Today’s post comes from Joel Walker, education specialist at the National Archives at Atlanta.
On December 31, 1942, the Counter Intelligence Section of the Seventh Naval District based in Jacksonville, Florida, distributed its monthly summary of subversive activities. On page two of the summary, under the heading “Activities Concerning Negroes,” was printed a small paragraph credited to the FBI. It read:
It has been reported that a movement known as the “March on Washington Movement” was active for about ninety days in Tampa, Florida, securing donations and enrolling negroes, the plan being to get enough people to march on Washington. It was stated that such an action would be the only way to get results insofar as the advancement of the negro race was concerned. The Movement is said to be headed by Norman LACEY, Chairman, janitor at the Maas Brothers Office Building and Matthew GREGORY, Vice-Chairman, local representative of the Brotherhood of Sleeping Car Porters’ Union. The Movement, which is reported to be closely associated with the Tampa Union of the National Association of the Advancement of Colored People, is said to be dormant at the present time. . . Indications are, however, that the Movement is becoming active in Northern States.
The paragraph did not mention A. Philip Randolph, the national president of the Brotherhood of Sleeping Car Porters and one of the driving forces behind the March on Washington Movement.
Nearly two years earlier, in January 1941, in frustration over the federal government’s lack of support for opportunities in the booming war industries and equality in the military, Randolph had begun to organize the March on Washington Movement (MOWM). Calling for grass-roots action instead of political negotiation, MOWM gained traction and momentum within the Black population as the July 1, 1941, date for the event neared.
In reaction to the fear of tens of thousands—if not more—African Americans marching on the nation’s capitol, President Franklin Roosevelt issued Executive Order 8802 providing for “the full and equitable participation of all workers in defense industries, without discrimination because of race, creed, color, or national origin.”
To investigate “complaints of discrimination in violation of the provisions of this order” it established the “Committee on Fair Employment Practice.” In exchange for Executive Order 8802, signed on June 25th, Randolph called off the march.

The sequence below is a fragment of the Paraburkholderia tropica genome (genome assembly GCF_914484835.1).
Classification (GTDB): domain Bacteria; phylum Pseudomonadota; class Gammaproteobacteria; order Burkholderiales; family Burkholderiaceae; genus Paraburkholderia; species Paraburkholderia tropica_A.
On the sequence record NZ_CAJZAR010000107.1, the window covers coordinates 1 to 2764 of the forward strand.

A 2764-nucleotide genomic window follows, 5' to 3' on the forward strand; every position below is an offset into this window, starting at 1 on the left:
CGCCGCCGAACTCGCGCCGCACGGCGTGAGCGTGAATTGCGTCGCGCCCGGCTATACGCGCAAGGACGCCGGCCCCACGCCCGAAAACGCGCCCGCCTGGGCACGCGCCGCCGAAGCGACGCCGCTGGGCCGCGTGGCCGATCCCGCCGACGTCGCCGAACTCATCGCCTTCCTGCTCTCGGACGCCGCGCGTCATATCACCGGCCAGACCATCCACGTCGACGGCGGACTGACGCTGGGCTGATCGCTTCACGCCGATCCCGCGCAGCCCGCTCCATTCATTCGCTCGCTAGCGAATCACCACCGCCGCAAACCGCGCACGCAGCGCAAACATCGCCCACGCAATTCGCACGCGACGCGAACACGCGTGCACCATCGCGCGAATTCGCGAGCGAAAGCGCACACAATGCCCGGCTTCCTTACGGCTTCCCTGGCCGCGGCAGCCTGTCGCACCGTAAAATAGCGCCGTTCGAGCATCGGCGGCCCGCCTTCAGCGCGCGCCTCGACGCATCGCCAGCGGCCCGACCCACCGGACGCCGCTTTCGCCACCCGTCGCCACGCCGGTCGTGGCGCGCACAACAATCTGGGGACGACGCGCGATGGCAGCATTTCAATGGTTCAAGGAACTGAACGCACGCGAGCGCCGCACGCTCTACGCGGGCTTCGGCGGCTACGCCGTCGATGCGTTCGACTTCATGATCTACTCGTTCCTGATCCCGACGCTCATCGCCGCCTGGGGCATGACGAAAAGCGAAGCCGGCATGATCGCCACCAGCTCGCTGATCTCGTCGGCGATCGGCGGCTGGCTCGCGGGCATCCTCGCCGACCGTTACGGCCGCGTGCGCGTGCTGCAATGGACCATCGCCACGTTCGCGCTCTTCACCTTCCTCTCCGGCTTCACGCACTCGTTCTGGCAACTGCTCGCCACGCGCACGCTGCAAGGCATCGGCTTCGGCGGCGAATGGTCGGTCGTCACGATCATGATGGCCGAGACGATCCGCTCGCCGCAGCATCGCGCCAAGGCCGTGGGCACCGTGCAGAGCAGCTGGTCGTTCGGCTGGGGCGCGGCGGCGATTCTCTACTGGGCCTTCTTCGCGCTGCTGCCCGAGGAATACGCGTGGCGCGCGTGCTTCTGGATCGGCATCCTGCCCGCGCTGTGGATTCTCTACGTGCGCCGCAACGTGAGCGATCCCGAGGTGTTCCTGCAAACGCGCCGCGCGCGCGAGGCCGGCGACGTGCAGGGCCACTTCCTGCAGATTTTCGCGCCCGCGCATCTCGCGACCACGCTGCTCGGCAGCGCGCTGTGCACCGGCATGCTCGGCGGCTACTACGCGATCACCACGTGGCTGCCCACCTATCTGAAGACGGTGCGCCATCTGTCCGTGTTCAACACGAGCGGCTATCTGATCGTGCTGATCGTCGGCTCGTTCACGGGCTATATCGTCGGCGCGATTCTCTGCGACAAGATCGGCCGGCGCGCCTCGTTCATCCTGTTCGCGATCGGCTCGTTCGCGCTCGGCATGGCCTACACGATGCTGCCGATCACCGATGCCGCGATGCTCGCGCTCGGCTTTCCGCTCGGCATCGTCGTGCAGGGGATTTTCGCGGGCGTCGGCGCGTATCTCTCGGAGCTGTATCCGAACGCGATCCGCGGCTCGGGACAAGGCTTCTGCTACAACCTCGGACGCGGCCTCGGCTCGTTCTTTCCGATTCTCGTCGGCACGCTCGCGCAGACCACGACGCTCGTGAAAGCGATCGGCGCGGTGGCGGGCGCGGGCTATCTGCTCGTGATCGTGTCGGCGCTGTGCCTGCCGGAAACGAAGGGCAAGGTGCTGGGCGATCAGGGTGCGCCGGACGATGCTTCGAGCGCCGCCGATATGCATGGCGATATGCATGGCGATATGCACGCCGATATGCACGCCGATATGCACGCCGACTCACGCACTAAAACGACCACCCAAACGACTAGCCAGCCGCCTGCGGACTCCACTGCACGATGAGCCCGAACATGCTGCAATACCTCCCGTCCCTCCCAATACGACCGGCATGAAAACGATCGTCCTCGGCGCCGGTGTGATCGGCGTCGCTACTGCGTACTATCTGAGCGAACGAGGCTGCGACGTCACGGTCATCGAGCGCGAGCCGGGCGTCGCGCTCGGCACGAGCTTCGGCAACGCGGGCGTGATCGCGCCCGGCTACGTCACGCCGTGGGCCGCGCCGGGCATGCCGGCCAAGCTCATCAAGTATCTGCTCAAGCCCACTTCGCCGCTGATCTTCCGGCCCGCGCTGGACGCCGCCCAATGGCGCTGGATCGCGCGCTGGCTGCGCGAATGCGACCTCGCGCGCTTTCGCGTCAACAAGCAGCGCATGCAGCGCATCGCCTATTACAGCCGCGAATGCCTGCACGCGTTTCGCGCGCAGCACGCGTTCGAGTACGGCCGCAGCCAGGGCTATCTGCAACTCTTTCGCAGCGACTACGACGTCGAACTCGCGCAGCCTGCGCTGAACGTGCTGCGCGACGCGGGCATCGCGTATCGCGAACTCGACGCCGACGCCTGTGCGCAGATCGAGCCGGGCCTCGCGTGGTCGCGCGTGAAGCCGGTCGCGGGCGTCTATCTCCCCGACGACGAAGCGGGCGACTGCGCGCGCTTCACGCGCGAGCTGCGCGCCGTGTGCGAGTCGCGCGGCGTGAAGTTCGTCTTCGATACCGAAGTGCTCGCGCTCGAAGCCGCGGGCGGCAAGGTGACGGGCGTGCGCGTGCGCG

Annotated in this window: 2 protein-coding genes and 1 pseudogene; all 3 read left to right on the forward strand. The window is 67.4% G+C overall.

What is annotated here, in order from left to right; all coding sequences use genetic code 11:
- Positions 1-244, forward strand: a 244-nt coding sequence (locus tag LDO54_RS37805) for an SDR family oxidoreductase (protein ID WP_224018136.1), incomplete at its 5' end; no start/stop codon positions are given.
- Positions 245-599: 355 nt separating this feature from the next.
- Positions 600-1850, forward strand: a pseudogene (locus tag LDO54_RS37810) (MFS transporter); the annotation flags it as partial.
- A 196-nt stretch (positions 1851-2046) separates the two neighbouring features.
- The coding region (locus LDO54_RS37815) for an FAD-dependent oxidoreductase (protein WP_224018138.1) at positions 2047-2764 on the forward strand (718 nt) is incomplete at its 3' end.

The Committee on Fair Employment Practice, more commonly known as the Fair Employment Practice Committee (FEPC), has been disregarded by most historians as a powerless and ineffectual agency, especially in the South. The majority of records within the National Archives holdings seem to support this interpretation.
But a lone photograph in the holdings of the National Archives at Atlanta points to possible changes in at least some people’s thinking. This thought provoking image was taken at the Gadsden (Alabama) Ordnance Plant some time in 1942. It depicts a White employee and a Black employee working together at a machine press while manufacturing artillery shells. The photograph was found with the records of the Office of the Chief of Ordnance (Record Group 156).
Confronting Work Place Discrimination on the World War II Home Front—a new DocsTeach activity—challenges high school students to question the effects the Fair Employment Practices Commission had on the coming fight for Civil Rights in post-war America.
Joel Walker expands on this topic in his article “A. Philip Randolph’s Attempt at Equal Economic Opportunity: A Case Study,” in the current issue of Social Education, the Journal of the National Council for the Social Studies.
One thought on “What Effect Did the WWII Fair Employment Practices Commission Have on the Civil Rights Movement?”
You can find more background on this issue in the article “Finding Place for the Negro: Robert C. Weaver and the Groundwork for the Civil Rights Movement,” in the Spring 2005 issue of Prologue, the quarterly magazine of the National Archives. Walter B. Hill, Jr., late archivist and subject area specialist in Afro-American history at the National Archives, detailed how Weaver, as a mid-level federal official during World War II, helped to sow the seeds of the civil rights movement that would come in the post-war years through his work in fighting to get anti-discrimination provisions written into government contracts.